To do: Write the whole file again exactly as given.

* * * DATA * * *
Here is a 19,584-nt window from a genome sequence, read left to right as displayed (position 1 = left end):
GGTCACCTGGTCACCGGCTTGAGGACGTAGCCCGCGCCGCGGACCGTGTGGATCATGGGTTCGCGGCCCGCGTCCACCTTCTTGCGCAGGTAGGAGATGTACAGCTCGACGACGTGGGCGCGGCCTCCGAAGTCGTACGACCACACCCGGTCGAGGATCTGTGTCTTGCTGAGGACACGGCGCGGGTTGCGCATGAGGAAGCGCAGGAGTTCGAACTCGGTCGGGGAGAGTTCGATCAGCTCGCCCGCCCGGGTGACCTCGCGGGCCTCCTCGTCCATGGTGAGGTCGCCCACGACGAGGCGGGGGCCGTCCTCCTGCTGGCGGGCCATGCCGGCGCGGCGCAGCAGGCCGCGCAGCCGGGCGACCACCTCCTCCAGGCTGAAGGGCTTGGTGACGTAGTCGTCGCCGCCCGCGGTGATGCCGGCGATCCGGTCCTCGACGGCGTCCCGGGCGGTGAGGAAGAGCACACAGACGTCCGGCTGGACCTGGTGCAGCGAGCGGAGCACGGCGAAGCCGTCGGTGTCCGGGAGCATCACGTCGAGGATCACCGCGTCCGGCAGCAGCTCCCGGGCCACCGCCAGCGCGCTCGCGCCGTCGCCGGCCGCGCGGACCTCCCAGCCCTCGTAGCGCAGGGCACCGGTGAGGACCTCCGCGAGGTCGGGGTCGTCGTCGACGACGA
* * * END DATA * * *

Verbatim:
Here is a 19,584-nt window from a genome sequence, read left to right as displayed (position 1 = left end):
GGTCACCTGGTCACCGGCTTGAGGACGTAGCCCGCGCCGCGGACCGTGTGGATCATGGGTTCGCGGCCCGCGTCCACCTTCTTGCGCAGGTAGGAGATGTACAGCTCGACGACGTGGGCGCGGCCTCCGAAGTCGTACGACCACACCCGGTCGAGGATCTGTGTCTTGCTGAGGACACGGCGCGGGTTGCGCATGAGGAAGCGCAGGAGTTCGAACTCGGTCGGGGAGAGTTCGATCAGCTCGCCCGCCCGGGTGACCTCGCGGGCCTCCTCGTCCATGGTGAGGTCGCCCACGACGAGGCGGGGGCCGTCCTCCTGCTGGCGGGCCATGCCGGCGCGGCGCAGCAGGCCGCGCAGCCGGGCGACCACCTCCTCCAGGCTGAAGGGCTTGGTGACGTAGTCGTCGCCGCCCGCGGTGATGCCGGCGATCCGGTCCTCGACGGCGTCCCGGGCGGTGAGGAAGAGCACACAGACGTCCGGCTGGACCTGGTGCAGCGAGCGGAGCACGGCGAAGCCGTCGGTGTCCGGGAGCATCACGTCGAGGATCACCGCGTCCGGCAGCAGCTCCCGGGCCACCGCCAGCGCGCTCGCGCCGTCGCCGGCCGCGCGGACCTCCCAGCCCTCGTAGCGCAGGGCACCGGTGAGGACCTCCGCGAGGTCGGGGTCGTCGTCGACGACGA